Analysis of visual impulse in visual cortexPrimary visual cortex•Brodmann’s area 17/ visual area 1•Grossly striated appearanceSecondary visual cortex•Includes visual association areas•Lie ant, sup, inf to 1’ visual cortex•Brodmann area 18,19/visual area II,III
Primary visual cortex – 6 distinct layers • Layers I,II,III- thin, contain pyramidal cells • Layer IV- thickest, contains stellate cells • -further subdivided in a, b, c alpha and c beta • Layer V,VI relatively thin• Connections • Geniculate afferents- rapidly conducted signals from Y-ganglional cells terminate in layer IV c alpha • From X ganglion cells to layer IVa and IVc • Subcortical connections – • upper part of layer VI to magnocellular layers • -lower part of layer VI project to parvocellular layers. • Corticocortical connections- • From layers II and III
Receptive fields of visual cortex Three receptive field types 1. Simple cells- mainly in layer IV • Respond to bars of light, lines or edges only when oriented in particular direction • Most effective orientation of stimulus is k/a receptive field axis orientation • Parallel bands of On and Off areas 2. Complex cells – above and below layer IV • Preferred orientation of linear stimulus • No on and off regions • Less dependent upon location of stimulus • Plays role specially when stimulus is moving • SO SIMPLE AND COMPLEX CELLS TOGETHER ARE K/A FEATURE DETECTORS.
3. Hypercomplex cells – • In cortical layers II and III • All features of complex cells but require the line stimulus to be of specific length • So specific role in shape and angle detection
colour blobs • Primary areas for deciphering colours • Special column like areas interspersed among the primary visual columns. • Respond specifically to colour signals
Three part system hypothesis of visual perceptions First system- movement, location and spatial organization Second system- color perception Third system- shapes perception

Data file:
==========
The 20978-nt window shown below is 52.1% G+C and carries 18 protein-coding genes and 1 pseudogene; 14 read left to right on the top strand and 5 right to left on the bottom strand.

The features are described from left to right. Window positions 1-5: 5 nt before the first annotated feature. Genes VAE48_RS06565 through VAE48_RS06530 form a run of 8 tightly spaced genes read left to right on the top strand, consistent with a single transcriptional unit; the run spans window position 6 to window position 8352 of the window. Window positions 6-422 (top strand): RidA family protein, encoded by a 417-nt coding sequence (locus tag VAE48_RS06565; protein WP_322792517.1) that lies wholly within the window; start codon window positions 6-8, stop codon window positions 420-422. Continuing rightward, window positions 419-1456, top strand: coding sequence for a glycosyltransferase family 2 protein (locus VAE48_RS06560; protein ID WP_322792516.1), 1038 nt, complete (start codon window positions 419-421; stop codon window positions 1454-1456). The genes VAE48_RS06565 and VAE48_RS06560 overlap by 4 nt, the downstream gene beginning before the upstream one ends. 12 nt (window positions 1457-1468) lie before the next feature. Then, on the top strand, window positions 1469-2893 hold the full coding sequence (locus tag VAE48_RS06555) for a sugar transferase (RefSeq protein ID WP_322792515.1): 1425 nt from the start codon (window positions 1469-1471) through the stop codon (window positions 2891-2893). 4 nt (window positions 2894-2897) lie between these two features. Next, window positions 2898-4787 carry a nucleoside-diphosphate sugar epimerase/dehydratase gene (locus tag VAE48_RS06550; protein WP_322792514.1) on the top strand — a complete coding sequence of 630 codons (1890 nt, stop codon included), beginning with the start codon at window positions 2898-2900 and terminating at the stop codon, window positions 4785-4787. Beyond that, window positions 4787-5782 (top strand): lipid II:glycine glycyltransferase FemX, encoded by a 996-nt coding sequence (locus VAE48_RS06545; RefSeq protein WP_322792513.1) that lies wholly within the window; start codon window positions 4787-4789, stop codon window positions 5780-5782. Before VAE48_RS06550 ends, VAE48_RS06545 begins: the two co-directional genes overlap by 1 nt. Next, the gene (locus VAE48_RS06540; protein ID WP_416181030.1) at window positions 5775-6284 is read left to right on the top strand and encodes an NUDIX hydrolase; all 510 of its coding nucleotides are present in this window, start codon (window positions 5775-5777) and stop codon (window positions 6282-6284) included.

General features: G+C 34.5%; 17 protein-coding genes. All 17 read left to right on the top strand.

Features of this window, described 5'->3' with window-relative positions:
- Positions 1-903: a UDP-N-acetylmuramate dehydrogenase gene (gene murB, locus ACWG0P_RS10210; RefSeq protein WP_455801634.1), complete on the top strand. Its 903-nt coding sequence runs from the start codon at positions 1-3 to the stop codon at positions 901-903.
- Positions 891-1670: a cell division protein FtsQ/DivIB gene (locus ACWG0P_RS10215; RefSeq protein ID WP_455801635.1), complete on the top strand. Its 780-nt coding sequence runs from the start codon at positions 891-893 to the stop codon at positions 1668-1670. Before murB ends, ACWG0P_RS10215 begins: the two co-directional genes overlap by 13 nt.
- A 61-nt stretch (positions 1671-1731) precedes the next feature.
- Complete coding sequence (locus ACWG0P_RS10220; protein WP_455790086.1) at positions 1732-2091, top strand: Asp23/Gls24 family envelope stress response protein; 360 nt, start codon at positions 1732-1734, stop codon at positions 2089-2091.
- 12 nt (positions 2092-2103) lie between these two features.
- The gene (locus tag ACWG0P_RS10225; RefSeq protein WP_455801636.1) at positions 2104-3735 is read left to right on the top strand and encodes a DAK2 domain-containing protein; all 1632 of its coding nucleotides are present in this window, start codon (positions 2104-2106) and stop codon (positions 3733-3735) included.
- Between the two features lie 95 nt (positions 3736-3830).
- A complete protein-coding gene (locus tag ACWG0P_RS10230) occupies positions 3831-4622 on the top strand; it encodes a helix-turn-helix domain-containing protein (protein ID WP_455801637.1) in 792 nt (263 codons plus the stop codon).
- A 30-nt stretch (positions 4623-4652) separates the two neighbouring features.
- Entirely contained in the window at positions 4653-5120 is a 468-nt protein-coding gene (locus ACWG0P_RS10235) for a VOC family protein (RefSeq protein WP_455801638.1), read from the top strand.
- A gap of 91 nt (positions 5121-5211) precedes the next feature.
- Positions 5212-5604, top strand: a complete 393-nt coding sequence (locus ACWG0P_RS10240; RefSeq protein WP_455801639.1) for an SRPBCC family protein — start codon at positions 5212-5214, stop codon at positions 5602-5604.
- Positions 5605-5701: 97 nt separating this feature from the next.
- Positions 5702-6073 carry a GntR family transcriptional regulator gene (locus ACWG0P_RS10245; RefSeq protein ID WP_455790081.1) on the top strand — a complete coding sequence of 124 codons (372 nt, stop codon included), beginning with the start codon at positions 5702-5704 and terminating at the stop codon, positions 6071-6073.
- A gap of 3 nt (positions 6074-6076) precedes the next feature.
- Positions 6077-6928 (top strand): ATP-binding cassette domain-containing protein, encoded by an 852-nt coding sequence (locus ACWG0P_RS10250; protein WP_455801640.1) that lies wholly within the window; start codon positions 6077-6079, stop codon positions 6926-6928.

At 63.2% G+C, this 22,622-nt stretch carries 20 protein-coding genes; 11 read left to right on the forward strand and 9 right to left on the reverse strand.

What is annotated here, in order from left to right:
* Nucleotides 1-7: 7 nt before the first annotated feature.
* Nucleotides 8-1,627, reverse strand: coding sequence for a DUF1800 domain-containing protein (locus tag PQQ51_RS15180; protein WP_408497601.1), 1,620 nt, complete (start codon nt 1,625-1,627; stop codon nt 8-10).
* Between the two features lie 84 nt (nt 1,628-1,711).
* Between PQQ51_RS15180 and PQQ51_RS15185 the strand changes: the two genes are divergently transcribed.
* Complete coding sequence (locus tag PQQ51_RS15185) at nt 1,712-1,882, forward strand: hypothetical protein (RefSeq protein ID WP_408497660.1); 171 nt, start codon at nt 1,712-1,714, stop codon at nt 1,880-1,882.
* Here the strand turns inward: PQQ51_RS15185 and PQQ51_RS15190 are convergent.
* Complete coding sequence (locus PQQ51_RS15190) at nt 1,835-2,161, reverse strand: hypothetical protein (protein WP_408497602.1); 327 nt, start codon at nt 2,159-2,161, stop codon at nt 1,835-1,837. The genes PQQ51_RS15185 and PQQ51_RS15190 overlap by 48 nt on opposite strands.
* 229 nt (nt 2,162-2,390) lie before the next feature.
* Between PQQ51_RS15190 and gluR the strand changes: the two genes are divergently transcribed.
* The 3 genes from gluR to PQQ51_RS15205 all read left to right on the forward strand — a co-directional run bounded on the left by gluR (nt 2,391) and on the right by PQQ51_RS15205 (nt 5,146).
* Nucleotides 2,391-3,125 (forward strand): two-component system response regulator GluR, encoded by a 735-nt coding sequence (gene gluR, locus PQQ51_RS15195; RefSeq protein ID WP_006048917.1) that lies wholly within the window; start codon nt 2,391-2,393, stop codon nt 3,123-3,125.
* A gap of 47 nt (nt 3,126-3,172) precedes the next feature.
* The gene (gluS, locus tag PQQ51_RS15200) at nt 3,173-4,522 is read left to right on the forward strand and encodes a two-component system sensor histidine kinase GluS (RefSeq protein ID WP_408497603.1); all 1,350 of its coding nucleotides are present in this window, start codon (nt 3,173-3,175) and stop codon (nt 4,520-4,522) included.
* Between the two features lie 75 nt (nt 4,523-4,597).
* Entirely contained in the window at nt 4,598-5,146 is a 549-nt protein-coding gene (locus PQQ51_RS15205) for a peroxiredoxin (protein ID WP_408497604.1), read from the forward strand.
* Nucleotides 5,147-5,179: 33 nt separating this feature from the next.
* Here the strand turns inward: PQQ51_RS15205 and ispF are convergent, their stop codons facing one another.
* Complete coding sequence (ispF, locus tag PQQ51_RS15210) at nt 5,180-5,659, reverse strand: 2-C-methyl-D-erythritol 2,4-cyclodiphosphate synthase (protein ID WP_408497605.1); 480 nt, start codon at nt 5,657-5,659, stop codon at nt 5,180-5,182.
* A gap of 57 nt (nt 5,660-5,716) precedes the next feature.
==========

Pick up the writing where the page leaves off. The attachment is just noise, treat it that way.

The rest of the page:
Visual perceptions Sensations from stimulation of retina by light. Four types- • Light sense - Faculty to perceive light in all gradations of intensity. -light minimum • Form sense - to perceive the shape of object in outer world. -max at fovea/ cones. • Contrast sense- ability to perceive slight changes in luminance between regions not separated by sharp borders. • Colour sense -ability to distinguish between different colours as excited by light of different wavelengths.
Theories of colourperception According to Young-Helmholtz theory there are three types of cones for three fundamental colours: cones for red colour contain erythrolab; cones for green colour contain chlorolab; cones for blue colour contain cyanolab. Do not explain why dichromats see yellow. Do not explain complementary colour after images.
According to Hering theory there are couples of opponent colours: Spectrally opponents viz Green – red; yellow – blue. Spectrally non opponent white – black. Subcortical neurons perceive it due to on- and off- centers mechanism. Both theories combined explain the colour vision system. Trichromatic operates at receptor level and the signals are recorded into the opponent process form by higher level neural system of colour vision processing.
Disorders of colour perception . There are three fundamental colours: Red, Green and Blue. Clinical presentations: •Total colour blindness •Partial colour blindness •Red–green •Dichromacy (protanopia and deuteranopia) •Anomalous trichromacy (protanomaly and deuteranomaly) •Blue–yellow •Dichromacy (tritanopia) •Anomalous trichromacy (tritanomaly)